In my post Teaching the Writing Process, you sat with me while I taught my 11 year old daughter how to write. I know what you're thinking. The 11 year old hasn't done a stitch of handwriting. Isn't that cheating?
First, I know where each of my kids are with handwriting. This particular child can take a pencil and fill two pages with lots of words. When I think that this assignment will cause frustration to my prolific writer, I'm pretty comfortable taking away the handwriting part of the writing process. I believe that eventually the skill of planning, writing, and editing a paper will become second nature. When this beautiful event happens, I will turn the handwriting part of the assignment over to her.
Second, she gets ample opportunities to practice the handwriting/writing hand/brain connection. I'm not minimizing this, because I think it is important. When I was a student, I memorized things by writing them, over and over again. There seems to be a unique learning experience that the brain experiences when the hand is writing and the brain is thinking. Studies show a special connection with Cursive Handwriting (Psychology Today). My 11 year old practices the skill of handwriting and thinking in multiple ways. She is a Writer of Letters; she writes letters to friends, penpals, relatives, etc. She is enrolled in a letter writing class at co-op, which takes letter writing even further: she's written some heartwarming letters to shut ins, soldiers, her favorite book's author, and more. She writes summaries of favorite facts from books like the Encyclopedia or her Timeline cards. She has plenty of handwriting practice thrown in the mix.
If you want to implement something similar, but don't know how to add the handwriting aspect, you could start with a handwriting book. We used Handwriting Without Tears for several years. Grocery stores and book stores often carry handwriting books (hint: look at the style of handwriting you wish to teach, NOT the grade level. Many over-the-counter handwriting books don't progress past 3rd grade, which is probably the grade level you'd want to pick up.) Other handwriting series might include: A Reason for Handwriting, Horizons Penmanship, or any school or private school curriculum books like Zaner Bloser, D'Nealian, BJU Press, or Abeka. Or, you can add copywork by assigning Bible verses, famous quotations, or a paragraph from a favorite story. Another way to add handwriting/writing is to assign a summary of something the student has read. Read a two-page spread from a Science Encyclopedia like Kingfisher, or a history text like Story of the World and write 3 facts that the student found interesting (increase the number of facts with age and ability).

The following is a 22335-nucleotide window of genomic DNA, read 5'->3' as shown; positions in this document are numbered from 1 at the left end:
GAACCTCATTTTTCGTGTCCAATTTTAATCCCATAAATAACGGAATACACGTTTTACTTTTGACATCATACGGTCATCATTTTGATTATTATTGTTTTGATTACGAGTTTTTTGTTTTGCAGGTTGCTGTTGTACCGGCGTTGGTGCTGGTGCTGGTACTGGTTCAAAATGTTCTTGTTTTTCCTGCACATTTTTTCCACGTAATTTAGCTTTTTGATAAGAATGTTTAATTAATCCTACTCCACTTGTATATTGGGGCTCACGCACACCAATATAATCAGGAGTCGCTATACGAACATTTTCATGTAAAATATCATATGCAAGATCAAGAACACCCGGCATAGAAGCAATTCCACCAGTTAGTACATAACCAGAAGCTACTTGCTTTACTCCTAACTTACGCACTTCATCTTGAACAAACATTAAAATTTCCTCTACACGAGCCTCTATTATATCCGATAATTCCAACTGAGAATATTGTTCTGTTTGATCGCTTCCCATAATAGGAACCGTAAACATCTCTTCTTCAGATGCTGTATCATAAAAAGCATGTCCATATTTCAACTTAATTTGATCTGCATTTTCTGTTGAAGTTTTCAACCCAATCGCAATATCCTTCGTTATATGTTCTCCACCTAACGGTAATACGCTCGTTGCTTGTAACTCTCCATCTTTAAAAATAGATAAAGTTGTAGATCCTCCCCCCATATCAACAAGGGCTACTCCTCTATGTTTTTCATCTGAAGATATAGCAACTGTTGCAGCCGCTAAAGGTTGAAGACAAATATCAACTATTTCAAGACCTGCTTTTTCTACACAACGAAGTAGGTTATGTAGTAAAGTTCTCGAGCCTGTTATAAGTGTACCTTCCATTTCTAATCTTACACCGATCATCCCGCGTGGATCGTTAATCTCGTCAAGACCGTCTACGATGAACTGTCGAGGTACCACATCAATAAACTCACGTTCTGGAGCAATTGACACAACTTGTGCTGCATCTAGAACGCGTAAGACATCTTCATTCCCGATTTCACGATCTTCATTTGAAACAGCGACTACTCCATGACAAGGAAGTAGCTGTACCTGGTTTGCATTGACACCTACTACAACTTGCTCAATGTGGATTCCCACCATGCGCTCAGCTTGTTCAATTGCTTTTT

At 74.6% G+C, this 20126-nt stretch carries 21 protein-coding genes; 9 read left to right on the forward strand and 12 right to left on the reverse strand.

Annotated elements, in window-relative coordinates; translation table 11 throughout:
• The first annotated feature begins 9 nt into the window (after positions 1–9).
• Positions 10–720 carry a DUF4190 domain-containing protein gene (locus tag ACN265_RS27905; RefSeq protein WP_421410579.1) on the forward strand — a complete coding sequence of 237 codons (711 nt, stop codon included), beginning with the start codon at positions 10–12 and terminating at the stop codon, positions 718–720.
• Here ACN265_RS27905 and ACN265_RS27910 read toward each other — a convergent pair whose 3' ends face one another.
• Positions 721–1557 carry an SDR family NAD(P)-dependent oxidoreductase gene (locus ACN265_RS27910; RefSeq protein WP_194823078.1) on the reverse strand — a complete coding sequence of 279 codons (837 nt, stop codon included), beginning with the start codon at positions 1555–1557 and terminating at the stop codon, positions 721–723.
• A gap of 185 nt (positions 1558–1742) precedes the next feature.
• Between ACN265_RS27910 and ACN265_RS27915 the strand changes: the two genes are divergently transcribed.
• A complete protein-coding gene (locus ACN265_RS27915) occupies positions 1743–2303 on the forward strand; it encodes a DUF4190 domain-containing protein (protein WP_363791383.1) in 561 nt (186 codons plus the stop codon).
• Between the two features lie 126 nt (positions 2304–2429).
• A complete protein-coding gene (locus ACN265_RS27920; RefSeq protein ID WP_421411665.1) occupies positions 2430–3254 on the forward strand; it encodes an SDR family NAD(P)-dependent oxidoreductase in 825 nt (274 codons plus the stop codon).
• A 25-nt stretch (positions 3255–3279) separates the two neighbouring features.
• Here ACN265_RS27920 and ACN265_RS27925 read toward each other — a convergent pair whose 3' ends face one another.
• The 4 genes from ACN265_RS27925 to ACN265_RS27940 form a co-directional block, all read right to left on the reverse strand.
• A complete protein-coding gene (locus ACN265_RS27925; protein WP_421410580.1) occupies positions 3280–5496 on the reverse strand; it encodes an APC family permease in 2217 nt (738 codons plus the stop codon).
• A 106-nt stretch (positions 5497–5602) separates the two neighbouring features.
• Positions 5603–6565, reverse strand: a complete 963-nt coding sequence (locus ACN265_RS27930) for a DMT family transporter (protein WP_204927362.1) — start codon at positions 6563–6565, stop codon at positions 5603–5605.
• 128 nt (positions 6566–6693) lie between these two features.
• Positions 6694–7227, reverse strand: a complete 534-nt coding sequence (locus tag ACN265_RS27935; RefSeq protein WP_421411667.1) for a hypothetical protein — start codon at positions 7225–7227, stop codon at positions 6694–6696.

The beauty is, this can be adapted to any student. It is a go-with-the-flow methodology. If this were a student with learning challenges, you could do the same thing, and then treat handwriting separately, developing a program of skills for the student to work on. It would be counterproductive to take a learning disabled student and throw them into any writing program, expecting them to think, plan, develop, handwrite, and edit their own writing, from start to finish. I think this is an end product skill that we are here to help them learn. The secret is giving the student activities to grow their writing skills AND handwriting skills, until the two skills are ready to merge as one. That takes time and a lot of help.